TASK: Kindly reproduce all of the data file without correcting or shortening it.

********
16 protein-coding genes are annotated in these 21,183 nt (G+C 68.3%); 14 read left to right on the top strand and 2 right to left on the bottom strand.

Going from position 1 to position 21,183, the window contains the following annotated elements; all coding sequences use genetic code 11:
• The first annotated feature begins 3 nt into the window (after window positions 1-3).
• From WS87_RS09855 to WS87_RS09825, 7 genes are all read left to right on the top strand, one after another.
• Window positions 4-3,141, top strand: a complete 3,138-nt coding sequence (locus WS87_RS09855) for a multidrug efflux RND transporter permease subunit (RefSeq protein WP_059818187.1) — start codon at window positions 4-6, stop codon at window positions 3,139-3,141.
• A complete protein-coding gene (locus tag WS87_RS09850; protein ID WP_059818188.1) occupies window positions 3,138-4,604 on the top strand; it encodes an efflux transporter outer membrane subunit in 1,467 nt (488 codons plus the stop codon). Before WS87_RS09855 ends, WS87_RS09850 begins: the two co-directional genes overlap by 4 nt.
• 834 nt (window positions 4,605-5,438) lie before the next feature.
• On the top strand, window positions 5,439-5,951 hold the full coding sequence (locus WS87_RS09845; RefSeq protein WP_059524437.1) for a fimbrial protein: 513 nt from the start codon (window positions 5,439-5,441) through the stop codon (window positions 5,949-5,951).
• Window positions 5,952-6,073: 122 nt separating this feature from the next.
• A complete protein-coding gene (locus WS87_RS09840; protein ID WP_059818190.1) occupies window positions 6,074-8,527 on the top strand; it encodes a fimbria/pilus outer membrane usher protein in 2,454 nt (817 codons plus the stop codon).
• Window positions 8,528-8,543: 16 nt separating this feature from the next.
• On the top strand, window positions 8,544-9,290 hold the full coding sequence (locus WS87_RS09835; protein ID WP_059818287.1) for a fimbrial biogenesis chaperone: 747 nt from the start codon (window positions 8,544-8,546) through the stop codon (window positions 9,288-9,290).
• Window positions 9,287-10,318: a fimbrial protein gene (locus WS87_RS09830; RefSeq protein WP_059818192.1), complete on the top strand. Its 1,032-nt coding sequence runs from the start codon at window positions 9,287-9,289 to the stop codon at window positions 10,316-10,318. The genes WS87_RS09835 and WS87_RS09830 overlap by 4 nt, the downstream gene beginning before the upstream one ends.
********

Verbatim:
16 protein-coding genes are annotated in these 21,183 nt (G+C 68.3%); 14 read left to right on the top strand and 2 right to left on the bottom strand.

Going from position 1 to position 21,183, the window contains the following annotated elements; all coding sequences use genetic code 11:
• The first annotated feature begins 3 nt into the window (after window positions 1-3).
• From WS87_RS09855 to WS87_RS09825, 7 genes are all read left to right on the top strand, one after another.
• Window positions 4-3,141, top strand: a complete 3,138-nt coding sequence (locus WS87_RS09855) for a multidrug efflux RND transporter permease subunit (RefSeq protein WP_059818187.1) — start codon at window positions 4-6, stop codon at window positions 3,139-3,141.
• A complete protein-coding gene (locus tag WS87_RS09850; protein ID WP_059818188.1) occupies window positions 3,138-4,604 on the top strand; it encodes an efflux transporter outer membrane subunit in 1,467 nt (488 codons plus the stop codon). Before WS87_RS09855 ends, WS87_RS09850 begins: the two co-directional genes overlap by 4 nt.
• 834 nt (window positions 4,605-5,438) lie before the next feature.
• On the top strand, window positions 5,439-5,951 hold the full coding sequence (locus WS87_RS09845; RefSeq protein WP_059524437.1) for a fimbrial protein: 513 nt from the start codon (window positions 5,439-5,441) through the stop codon (window positions 5,949-5,951).
• Window positions 5,952-6,073: 122 nt separating this feature from the next.
• A complete protein-coding gene (locus WS87_RS09840; protein ID WP_059818190.1) occupies window positions 6,074-8,527 on the top strand; it encodes a fimbria/pilus outer membrane usher protein in 2,454 nt (817 codons plus the stop codon).
• Window positions 8,528-8,543: 16 nt separating this feature from the next.
• On the top strand, window positions 8,544-9,290 hold the full coding sequence (locus WS87_RS09835; protein ID WP_059818287.1) for a fimbrial biogenesis chaperone: 747 nt from the start codon (window positions 8,544-8,546) through the stop codon (window positions 9,288-9,290).
• Window positions 9,287-10,318: a fimbrial protein gene (locus WS87_RS09830; RefSeq protein WP_059818192.1), complete on the top strand. Its 1,032-nt coding sequence runs from the start codon at window positions 9,287-9,289 to the stop codon at window positions 10,316-10,318. The genes WS87_RS09835 and WS87_RS09830 overlap by 4 nt, the downstream gene beginning before the upstream one ends.